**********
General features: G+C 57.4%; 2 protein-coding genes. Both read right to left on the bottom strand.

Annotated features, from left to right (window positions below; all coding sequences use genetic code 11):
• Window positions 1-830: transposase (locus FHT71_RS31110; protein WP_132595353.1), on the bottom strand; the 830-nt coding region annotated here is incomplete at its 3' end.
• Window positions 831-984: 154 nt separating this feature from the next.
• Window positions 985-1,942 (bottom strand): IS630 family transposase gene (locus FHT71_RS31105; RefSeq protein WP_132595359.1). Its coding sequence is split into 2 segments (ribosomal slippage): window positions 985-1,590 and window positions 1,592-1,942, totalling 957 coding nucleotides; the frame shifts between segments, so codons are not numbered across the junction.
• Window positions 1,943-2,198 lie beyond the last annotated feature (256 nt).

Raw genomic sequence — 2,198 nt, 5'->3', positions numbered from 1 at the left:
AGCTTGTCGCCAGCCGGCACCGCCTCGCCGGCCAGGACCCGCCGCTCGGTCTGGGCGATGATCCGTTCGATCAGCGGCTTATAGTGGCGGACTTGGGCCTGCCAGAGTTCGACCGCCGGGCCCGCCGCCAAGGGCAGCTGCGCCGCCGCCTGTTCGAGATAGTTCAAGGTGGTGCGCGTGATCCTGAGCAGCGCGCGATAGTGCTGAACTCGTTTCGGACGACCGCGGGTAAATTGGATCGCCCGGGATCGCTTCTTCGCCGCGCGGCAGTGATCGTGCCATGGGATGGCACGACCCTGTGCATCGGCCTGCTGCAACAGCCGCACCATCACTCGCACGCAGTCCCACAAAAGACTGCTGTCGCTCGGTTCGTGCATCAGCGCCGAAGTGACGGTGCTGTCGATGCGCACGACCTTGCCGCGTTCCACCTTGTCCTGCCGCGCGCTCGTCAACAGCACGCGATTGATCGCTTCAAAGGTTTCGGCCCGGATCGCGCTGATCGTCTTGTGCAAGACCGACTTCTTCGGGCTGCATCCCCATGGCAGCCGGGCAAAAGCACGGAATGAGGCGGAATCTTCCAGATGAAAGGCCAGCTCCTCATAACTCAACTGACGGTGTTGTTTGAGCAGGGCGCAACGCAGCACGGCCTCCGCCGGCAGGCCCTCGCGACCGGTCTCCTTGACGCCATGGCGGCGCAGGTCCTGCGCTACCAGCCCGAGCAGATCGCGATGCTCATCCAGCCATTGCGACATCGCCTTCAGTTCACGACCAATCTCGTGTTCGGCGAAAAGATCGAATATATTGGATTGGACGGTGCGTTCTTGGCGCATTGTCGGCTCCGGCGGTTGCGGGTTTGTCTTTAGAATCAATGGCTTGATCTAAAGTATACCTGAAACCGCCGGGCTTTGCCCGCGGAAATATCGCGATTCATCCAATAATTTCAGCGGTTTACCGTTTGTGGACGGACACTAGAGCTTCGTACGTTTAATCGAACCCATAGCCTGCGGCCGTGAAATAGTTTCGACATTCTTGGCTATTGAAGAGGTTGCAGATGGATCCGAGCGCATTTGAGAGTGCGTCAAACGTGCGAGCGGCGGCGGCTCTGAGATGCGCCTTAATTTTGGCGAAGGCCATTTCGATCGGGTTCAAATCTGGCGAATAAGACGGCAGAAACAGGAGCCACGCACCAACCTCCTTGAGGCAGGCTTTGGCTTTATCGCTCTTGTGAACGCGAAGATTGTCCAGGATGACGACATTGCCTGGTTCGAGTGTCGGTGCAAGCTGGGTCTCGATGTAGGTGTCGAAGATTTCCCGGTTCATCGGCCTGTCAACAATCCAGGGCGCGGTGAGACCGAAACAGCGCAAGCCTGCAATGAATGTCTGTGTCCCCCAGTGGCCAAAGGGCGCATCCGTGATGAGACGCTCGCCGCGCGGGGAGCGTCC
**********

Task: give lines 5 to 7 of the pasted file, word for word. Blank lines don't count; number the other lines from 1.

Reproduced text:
• Window positions 985-1,942 (bottom strand): IS630 family transposase gene (locus FHT71_RS31105; RefSeq protein WP_132595359.1). Its coding sequence is split into 2 segments (ribosomal slippage): window positions 985-1,590 and window positions 1,592-1,942, totalling 957 coding nucleotides; the frame shifts between segments, so codons are not numbered across the junction.
• Window positions 1,943-2,198 lie beyond the last annotated feature (256 nt).

Raw genomic sequence — 2,198 nt, 5'->3', positions numbered from 1 at the left: